Friday, October 29, 2010


What better thing to do when the surf is flat than to free-wheel along the wet sand with the salty wind in your hair? The joys of bike riding are almost as abundant as those of surfing, especially on a stretch of beach such as this. It took us about an hour to cycle from Broken Head to Lennox where we embarked on a spot of shopping. Amazingly, this tiny town at the site of one of our National Surfing Reserves has some fantastic outlets.
Primo shoppo is Riley Burnett, located upstairs on the main street, a jewellery wholesale outlet that sells gear to Italy. It's also got a great range of sexy clothing on offer and kooky accessories, like shoes made of rubber tyres. Opposite is a treasure chest of second-hand gear that offered up a few bargains too.
So while we waited for the waves to pick up, we were more than stoked with this fun diversion.

Thursday, October 21, 2010


Just scored a new Limited Edition Yamamoto Geoprene wetsuit top by Matuse which is made from limestone as opposed to petroleum-based neoprene so I'm feeling about as stoked as an eco-warrior can be. Proceeds from this ice cool item of surfwear go to the Surfrider Foundation and hopefully somehow protect our friends the sharks. Not sure what the characters on the front mean. Any clues out there in cyberspace???

Monday, October 11, 2010


Lat week, The Hoffinator  and I headed to the hills for a 5 day workshop in making hollow wooden surfboards. Little did we know what an emotional roller coaster we were about to paddle into! Day one was awesome - unpacking our wood and assembling the inner skeletal frame. Day two was cool too, creating our individual designs and playing with the layout of the wood grains. A Paulownia tree had been ceremoniously felled before our arrival and each of the 13 participants had a slice or two to play with, along with strips of red cedar and western red cedar. Glassing the inside of the deck and bottom brought out all the gorgeous colours of the wood and we were riding the wave of stoke.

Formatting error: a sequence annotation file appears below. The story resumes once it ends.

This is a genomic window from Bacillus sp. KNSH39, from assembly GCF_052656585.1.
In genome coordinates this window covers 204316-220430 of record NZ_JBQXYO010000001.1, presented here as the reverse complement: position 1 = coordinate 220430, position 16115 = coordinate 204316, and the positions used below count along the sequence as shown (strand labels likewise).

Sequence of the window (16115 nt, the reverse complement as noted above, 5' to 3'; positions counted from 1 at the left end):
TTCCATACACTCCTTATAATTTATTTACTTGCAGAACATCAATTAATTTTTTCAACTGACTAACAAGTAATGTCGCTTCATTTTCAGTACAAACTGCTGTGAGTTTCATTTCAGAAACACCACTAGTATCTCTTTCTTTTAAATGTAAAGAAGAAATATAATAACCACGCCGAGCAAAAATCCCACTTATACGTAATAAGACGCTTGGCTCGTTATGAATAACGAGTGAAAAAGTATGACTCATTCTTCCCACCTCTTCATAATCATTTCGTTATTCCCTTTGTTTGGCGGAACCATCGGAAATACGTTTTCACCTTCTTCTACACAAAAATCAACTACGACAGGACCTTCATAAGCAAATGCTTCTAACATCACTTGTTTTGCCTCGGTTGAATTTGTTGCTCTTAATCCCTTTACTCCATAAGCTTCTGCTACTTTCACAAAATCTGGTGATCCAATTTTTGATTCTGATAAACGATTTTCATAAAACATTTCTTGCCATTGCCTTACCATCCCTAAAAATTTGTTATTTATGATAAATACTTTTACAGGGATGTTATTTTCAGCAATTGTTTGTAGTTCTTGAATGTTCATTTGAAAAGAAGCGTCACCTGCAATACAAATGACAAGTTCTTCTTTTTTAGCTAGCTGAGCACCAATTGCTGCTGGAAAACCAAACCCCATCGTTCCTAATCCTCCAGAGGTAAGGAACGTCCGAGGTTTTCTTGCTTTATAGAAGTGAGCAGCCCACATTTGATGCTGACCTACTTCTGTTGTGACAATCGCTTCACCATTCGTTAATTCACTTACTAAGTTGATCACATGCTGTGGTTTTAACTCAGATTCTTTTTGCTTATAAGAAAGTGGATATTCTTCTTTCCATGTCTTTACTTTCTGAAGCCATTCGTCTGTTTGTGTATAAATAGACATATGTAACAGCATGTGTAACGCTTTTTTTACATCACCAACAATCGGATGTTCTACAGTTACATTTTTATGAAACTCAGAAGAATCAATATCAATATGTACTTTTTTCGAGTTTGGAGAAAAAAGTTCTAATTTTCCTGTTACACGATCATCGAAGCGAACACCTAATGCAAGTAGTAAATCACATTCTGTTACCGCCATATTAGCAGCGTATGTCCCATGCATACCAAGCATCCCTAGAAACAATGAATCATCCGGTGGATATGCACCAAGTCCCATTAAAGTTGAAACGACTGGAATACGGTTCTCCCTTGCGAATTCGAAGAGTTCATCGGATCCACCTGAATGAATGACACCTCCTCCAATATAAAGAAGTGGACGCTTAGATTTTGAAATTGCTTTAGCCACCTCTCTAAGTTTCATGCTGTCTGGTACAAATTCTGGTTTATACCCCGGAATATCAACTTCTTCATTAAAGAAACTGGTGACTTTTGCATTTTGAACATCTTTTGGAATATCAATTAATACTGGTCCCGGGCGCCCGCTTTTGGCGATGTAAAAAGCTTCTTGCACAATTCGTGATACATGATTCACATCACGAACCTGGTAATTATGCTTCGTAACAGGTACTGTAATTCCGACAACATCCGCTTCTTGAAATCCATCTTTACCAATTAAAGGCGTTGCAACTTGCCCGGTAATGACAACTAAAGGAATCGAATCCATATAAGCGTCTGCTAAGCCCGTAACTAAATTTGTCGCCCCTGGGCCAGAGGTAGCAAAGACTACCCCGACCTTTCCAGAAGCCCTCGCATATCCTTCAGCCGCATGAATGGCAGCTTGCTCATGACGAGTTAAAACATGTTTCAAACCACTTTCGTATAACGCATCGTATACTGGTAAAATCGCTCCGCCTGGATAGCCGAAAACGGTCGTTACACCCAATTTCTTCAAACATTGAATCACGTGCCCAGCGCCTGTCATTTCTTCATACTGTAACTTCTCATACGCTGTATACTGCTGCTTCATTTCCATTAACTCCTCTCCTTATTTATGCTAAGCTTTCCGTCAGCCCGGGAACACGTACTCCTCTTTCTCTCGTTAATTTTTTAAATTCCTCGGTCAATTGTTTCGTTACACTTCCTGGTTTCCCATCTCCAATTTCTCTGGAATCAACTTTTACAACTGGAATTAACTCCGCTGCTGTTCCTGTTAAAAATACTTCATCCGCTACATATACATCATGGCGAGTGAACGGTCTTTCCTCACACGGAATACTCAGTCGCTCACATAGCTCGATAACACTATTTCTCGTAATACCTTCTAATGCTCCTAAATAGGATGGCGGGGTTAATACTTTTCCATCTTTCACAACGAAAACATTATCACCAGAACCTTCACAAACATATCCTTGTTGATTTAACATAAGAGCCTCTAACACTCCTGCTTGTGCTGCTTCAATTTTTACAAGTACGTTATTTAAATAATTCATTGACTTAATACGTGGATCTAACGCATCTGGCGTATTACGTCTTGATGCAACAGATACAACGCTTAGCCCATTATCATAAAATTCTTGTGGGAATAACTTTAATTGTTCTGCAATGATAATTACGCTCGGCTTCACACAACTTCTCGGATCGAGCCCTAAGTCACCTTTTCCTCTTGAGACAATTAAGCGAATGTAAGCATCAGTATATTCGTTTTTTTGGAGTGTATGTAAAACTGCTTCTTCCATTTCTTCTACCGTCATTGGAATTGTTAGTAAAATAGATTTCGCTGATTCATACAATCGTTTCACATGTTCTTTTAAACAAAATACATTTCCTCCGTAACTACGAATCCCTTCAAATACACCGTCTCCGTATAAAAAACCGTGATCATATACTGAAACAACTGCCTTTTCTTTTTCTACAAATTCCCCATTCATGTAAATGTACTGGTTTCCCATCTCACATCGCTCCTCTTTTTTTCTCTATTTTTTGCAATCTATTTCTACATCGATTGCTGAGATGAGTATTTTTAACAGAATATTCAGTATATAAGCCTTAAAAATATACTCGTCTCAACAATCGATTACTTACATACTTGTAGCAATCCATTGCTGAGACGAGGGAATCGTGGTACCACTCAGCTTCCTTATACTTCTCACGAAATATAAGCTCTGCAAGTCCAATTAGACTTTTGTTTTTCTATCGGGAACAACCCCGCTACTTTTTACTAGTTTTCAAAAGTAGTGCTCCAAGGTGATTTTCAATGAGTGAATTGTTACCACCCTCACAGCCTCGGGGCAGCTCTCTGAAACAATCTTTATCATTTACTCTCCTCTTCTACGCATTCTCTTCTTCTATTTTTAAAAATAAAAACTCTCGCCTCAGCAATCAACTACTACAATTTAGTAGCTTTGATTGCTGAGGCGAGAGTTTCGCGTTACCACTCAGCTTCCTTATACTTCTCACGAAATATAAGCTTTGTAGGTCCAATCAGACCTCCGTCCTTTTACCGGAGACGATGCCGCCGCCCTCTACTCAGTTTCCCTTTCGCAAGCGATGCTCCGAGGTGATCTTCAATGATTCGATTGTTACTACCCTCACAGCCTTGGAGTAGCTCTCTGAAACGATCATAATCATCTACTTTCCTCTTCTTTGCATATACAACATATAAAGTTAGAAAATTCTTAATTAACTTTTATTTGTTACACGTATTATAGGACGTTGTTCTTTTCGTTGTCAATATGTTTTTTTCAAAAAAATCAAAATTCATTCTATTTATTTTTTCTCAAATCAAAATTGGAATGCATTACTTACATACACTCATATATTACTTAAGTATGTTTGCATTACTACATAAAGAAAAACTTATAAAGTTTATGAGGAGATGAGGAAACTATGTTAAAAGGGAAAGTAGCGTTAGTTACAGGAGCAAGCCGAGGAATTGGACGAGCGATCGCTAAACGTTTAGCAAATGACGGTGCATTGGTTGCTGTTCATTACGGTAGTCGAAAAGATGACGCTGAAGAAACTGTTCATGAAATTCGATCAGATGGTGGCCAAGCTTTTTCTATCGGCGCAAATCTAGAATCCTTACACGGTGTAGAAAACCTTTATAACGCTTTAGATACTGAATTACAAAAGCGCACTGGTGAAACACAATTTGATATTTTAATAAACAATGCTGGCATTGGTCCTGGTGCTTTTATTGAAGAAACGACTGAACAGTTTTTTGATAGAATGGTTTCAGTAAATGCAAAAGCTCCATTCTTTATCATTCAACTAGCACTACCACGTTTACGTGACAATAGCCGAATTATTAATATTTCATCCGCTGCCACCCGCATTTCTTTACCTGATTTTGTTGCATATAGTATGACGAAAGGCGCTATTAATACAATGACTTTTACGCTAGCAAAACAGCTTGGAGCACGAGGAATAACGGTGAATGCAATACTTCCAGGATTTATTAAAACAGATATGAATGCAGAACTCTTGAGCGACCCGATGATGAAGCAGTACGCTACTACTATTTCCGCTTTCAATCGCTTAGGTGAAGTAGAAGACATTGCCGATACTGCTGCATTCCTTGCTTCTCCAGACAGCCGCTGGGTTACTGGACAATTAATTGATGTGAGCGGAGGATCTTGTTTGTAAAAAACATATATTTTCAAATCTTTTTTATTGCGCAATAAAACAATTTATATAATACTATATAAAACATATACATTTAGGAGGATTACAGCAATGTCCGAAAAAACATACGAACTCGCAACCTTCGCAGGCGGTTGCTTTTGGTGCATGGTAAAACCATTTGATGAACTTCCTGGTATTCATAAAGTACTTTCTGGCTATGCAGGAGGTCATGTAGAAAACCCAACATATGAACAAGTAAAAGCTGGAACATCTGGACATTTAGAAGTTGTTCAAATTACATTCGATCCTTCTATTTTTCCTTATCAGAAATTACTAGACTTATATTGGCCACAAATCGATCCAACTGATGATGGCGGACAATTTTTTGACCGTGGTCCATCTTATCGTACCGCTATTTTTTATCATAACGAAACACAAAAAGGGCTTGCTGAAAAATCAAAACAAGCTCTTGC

But then we had to become mistresses of power tools we'd only ever heard of like routers, belt sanders, angle grinders and glue guns. It was empowering to wield them around the workshop of our host Andrew Turner in the little dairy town of Comboyne under the instruction of Paul Jensen. But my enthusiasm got away with me and I nearly grinded the deck right off the board. Luckily Andrew's son Rye stopped me before it was too late. An accomplished woodworker who makes guitars for a living, Rye was making an impeccable 5'10" Fish. I opted for the 9' plank - less room for error - or so I thought.
By Day 5 I was in trouble. Having not had much experience with contact adhesive, there was a weakness emerging in my cork and plywood rails. The Hoffinator was in even deeper shit with no cork left to finish off her 5'5" fish. And being the perfectionist that she is, she wasn't going to use a patchwork of scraps like I had on my last of four layers of cork. We had become the outcasts. Set adrift on our intuition, we'd floundered. There was no choice but to leave. Everyone else was going the distance, pushing on into the unscheduled 6th day but we'd had enough of sawdust and rain and cold and concrete underfoot and most importantly - no surf! The only light at the end of the tunnel was the bath, the beer and the black market unpasteurised organic milk procured for our morning chai ritual. So we wrapped our unfinished boards up in layers of builders plastic and left star pupil Jane and co. behind.
But from power tools to couture, Comboyne delivered the goods. As we left we struck gold at a Katie Pye sale in the old Cheese Factory - a couple of choice outfits to help our re-entry into civilisation. And now we're stocking up on inspiration to complete the rail shaping and glassing back in Avalove. Watch this space.